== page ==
David and I have just returned from a three-day visit to Tango Five.
Our visit had been delayed by a day because of the annual Ayudha Pooja blessing, which took place at Fieldbase on Tuesday morning. All the tools and equipment had to be blessed, including the generator, vehicles, computers and hand tools!
In the case of our Bravo vehicle, this involved waving incense and a flame, ringing a bell, attaching leaves and chillies, throwing a watermelon containing red paint at it, painting the wheels and steering wheel and running over lemons! A fascinating glimpse into an aspect of Hindu culture.
|'Blessed be the Bravo'|
|David and I selflessly pitched on the grass, leaving the best sites to Tango Five|
|Shahid, Lennard and Appu stopping for chai in the shade|
|Our campsite for two days - cosy and near a river|
|Enjoying a good night out - trek style|
|Mel and Ali trying a revolutionary new porridge recipe - stirring anti-clockwise|
|Jess pointing to her new hairstyle?|
|Alice and Lou - surely not laughing at Jess's new hairstyle?|
The arduous part came next – a hillside climb of somewhere around 700-1,000 metres, much of it through long grass. The team, fighting fit after fourteen days’ hard exercise, handled it with ease. I, softened by six weeks of ‘easy living’ at Fieldbase, found it more of a challenge and was not exactly at the front, shall we say.
After a quick cheese and cracker lunch, the spectacular part of the trek began. Clambering through bat caves was followed by beautiful views reminiscent of Austria as we made our way along the ridge.
|Quinten taking everything in his stride|
|Appu and Shahid proudly showing off their country|
|Tango Five - on top of the world|
|Eat your heart out, Bollywood - Dave attempting to remake Wuthering Heights with Ali as Heathcliff?|
Thursday was a cycling day through some beautiful scenery and lush fields of crops – rubber, rice, tobacco, bananas and many more. A wide variety of abodes was on show, from very basic to almost palatial. And there was a river crossing.
|Lennard - always ready to photograph elephants|
|Crystal - enjoying being day leader|
|All-terrain cycling! The water crossing|
Tango Five arrived at their new campsite shortly after lunch, in time for David, Big Manju (our driver) and me to get back to Fieldbase before dark. We left the team in good spirits and look forward to seeing them and the other teams on Monday when they return to Fieldbase for first changeover.
As Phase One of Expedition 12J draws to close, I can think of no better way to round things up than to commend to you the following guest blog which Mel kindly phoned in this morning. It gives her overall impressions of her time on Tango Five. Thanks again, Mel!
'Tango Five have been completely and utterly crazy for nineteen days and I’ve loved every minute of it. From day one our group of eleven has been full of enthusiasm and energy as it’s climbed mountains, explored caves, capsized in rivers and eaten enough porridge to keep Quaker Oats in business for another hundred years.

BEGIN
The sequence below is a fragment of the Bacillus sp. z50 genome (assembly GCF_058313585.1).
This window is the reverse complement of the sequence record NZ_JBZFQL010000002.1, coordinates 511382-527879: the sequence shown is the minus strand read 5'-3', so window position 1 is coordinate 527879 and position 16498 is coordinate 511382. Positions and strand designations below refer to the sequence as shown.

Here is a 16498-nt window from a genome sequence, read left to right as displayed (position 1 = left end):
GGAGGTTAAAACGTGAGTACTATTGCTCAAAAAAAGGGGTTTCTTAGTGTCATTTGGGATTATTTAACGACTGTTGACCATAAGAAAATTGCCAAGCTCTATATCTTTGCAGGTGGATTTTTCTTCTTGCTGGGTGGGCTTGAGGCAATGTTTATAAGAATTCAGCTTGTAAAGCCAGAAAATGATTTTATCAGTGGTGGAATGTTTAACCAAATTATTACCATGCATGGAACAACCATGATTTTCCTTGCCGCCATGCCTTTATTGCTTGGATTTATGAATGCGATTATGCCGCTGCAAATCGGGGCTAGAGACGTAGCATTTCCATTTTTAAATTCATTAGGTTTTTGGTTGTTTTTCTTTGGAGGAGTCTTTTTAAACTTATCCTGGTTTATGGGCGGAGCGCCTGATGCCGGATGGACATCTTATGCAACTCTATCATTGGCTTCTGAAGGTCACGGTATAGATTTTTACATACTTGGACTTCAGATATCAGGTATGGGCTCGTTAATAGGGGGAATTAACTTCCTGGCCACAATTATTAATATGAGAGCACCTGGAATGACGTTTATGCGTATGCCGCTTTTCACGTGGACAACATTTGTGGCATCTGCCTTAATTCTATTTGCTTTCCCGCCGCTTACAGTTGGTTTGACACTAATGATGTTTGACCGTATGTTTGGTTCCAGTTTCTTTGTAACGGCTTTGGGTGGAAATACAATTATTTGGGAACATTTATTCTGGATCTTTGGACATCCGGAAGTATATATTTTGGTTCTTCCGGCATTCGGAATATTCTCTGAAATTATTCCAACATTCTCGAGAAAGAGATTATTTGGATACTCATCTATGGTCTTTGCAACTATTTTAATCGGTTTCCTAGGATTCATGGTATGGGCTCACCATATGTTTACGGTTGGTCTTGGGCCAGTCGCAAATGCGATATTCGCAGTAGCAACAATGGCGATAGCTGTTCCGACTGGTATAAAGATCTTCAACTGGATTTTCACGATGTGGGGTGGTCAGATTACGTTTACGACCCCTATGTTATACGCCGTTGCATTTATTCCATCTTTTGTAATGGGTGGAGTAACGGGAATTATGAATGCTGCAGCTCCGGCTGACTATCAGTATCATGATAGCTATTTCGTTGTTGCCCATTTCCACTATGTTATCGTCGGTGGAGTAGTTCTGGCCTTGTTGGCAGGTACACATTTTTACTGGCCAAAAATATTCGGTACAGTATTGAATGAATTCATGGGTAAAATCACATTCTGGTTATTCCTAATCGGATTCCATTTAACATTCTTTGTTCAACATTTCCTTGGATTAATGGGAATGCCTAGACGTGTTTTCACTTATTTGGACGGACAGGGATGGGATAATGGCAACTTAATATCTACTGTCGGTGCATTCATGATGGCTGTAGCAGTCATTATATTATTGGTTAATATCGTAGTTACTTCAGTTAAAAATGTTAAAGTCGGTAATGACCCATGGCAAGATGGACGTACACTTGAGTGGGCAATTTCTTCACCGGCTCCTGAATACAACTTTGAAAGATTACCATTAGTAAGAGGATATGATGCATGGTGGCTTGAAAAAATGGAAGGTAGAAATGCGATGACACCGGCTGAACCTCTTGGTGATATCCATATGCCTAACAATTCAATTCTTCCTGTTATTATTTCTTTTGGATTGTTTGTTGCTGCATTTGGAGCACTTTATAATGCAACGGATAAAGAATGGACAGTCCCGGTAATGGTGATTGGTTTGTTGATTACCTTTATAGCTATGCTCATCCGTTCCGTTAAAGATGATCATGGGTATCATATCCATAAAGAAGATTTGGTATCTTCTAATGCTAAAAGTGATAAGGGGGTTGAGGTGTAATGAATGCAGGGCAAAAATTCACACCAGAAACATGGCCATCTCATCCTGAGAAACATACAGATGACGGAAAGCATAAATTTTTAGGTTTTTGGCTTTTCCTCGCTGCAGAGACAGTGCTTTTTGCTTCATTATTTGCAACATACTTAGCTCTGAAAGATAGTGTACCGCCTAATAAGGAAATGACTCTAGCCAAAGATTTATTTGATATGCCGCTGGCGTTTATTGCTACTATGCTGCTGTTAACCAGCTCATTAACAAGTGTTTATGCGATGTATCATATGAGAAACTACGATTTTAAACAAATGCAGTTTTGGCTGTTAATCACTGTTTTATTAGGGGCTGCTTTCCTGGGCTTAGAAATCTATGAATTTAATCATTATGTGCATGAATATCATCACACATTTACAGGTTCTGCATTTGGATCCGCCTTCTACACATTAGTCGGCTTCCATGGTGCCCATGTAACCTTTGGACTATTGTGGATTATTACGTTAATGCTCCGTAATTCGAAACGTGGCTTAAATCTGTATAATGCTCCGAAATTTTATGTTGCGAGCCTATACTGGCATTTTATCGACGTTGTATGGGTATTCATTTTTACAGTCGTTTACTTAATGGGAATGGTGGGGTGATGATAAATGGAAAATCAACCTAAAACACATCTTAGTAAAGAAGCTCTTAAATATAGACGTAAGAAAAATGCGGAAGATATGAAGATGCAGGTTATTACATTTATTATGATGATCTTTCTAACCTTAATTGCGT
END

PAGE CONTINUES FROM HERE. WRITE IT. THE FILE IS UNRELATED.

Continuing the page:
It’s been epic. It’s now day eighteen and I can’t believe how quickly our trip has gone. We have travelled over 220 km, which to me sounds completely insane. Why would anyone want to do that? It sounds masochistic and cruel, completely impossible to actually enjoy, but I’ve had some of the greatest moments out here in Kerala.
It never ceases to amaze me how many smiles and hellos we get as we walk past shops and houses. “Hello, what is your name?’ is said so often, yet it never gets old. “My name is Mel. What is yours?’ And the majority of our answers are just giggles and huge grins from the teeny weeny, bubbly kids. It’s so sweet.
We’ve seen one elephant, heaps of monkeys, a few deer and approximately two million leeches. Tango Five have climbed through caves like Gollum while on search for Nirvana, tackled a 3 a.m. night trek and have never, ever, ever eaten enough parotta. Parotta is life.
The concept of a capsizing war had never occurred to me until our rafting day when our two crazy Dutchies Lennard and Quinten took it upon themselves to do whatever it would take to get everyone in the water. They succeeded numerous times. We had so many that it was really difficult to find an exact figure, but we guesstimated at least twenty! When in the water, stay away from Dutchies.
After three cycling days covering over 130 kms, travelling through serene, lush forests and busy tuk tuk scurrying streets, the universe didn’t think it was fair that I hadn’t fallen off my bike yet. So on our last kilometre of such a stunning trip, I flew over my handlebars, crash landing palms first into the asphalt, and causing poor Jess behind me to do the same. We’re both okay, the only thing wounded being my pride.
I’d never thought I could walk so far. I didn’t even comprehend the idea of a backpack as well as walking so far. But I’ve done it. We’ve done it. Tango Five have conquered Kerala’s roughest of rough and come out smiling, and of course singing. This has been a completely unbelievable experience and I’m so delighted I’ve been able to do it alongside such awesome people.'
Stay tuned for news of first changeover and the team allocations for Phase Two. Plus a hairy charity challenge we're aiming to start on 1 November ...